On April 11, hundreds of fledgling little penguin chicks were reported washed up on Victorian beaches after severe weather conditions.
Phillip Island Nature Parks Research Technical Officer, Paula Wasiak, said that, while it was upsetting to see fledgling chicks in distress, this is a normal occurrence at this time of year.
“The weekend was the perfect storm of the great breeding season producing more chicks out at sea than normal, and wild weather,” Ms Wasiak said. “Only 18 per cent of chicks survive their first year of life, with starvation being the main cause of death as they are not taught by their parents to feed.”
But for three rescued chicks, a few weeks of care at the Phillip Island Nature Parks Wildlife Rehabilitation Centre by dedicated staff saw them released back into the wild this week.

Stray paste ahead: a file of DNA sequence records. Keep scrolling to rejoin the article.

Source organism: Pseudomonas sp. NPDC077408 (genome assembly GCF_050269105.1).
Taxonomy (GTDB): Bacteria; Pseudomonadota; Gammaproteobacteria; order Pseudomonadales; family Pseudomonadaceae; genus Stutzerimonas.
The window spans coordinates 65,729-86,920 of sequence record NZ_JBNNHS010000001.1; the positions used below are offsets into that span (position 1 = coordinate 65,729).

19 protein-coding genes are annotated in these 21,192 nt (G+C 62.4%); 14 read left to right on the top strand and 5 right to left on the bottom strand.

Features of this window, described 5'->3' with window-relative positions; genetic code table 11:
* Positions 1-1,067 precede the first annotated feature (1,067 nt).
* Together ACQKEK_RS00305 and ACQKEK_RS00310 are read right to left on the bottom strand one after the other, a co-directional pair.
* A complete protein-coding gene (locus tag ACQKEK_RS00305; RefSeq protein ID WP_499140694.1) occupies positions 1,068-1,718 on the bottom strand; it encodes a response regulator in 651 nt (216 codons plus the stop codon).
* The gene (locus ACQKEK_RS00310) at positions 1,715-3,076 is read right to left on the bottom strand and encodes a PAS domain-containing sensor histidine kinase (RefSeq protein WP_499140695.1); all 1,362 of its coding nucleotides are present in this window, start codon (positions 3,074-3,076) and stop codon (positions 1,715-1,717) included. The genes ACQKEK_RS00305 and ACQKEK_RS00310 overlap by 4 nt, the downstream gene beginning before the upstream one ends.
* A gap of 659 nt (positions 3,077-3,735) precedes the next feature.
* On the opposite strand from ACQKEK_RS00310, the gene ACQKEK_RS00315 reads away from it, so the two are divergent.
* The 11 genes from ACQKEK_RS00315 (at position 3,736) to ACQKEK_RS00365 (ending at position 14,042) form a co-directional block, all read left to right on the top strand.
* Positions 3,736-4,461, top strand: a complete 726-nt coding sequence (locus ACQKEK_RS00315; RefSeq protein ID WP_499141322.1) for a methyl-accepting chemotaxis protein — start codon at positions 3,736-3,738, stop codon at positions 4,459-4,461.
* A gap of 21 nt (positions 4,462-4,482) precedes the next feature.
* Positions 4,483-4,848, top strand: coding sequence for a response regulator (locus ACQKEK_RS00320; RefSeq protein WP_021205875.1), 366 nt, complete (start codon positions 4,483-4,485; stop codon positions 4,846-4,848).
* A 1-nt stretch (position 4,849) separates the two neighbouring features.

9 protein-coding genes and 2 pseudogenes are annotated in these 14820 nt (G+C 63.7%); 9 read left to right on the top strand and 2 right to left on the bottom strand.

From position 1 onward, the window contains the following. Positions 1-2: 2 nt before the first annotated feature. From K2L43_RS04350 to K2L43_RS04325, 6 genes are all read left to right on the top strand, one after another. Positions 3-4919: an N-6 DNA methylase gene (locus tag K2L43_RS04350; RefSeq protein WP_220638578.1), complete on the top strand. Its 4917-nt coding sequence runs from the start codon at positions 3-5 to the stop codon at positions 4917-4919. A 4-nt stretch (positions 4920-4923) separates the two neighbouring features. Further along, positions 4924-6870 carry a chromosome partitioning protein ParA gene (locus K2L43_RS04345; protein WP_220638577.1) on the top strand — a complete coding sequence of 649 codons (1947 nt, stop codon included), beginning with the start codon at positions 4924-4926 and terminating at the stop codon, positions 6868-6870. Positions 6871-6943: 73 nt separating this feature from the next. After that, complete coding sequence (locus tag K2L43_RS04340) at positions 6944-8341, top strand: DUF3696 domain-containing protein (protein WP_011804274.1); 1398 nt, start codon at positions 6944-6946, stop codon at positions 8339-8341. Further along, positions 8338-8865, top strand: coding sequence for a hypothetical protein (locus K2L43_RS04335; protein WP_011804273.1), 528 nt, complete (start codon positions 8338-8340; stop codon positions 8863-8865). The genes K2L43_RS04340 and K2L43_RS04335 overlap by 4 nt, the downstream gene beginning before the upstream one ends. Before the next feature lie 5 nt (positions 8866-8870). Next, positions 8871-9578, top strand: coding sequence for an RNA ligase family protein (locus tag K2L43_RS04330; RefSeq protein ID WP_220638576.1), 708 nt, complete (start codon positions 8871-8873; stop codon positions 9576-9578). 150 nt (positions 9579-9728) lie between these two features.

“Once the birds had gained enough weight, and were able to pass the ‘swim-test’ to ensure that they had reached the all-important waterproof stage, they were ready for release this week,” said Jodi Bellett, Wildlife Rehabilitation Ranger with Phillip Island Nature Parks.
“It is so pleasing to see these little penguins getting a second chance after their rough start.”
The birds were microchipped before being released, which helps Phillip Island Nature Parks to build a history of individual penguins and track any trends across the colony.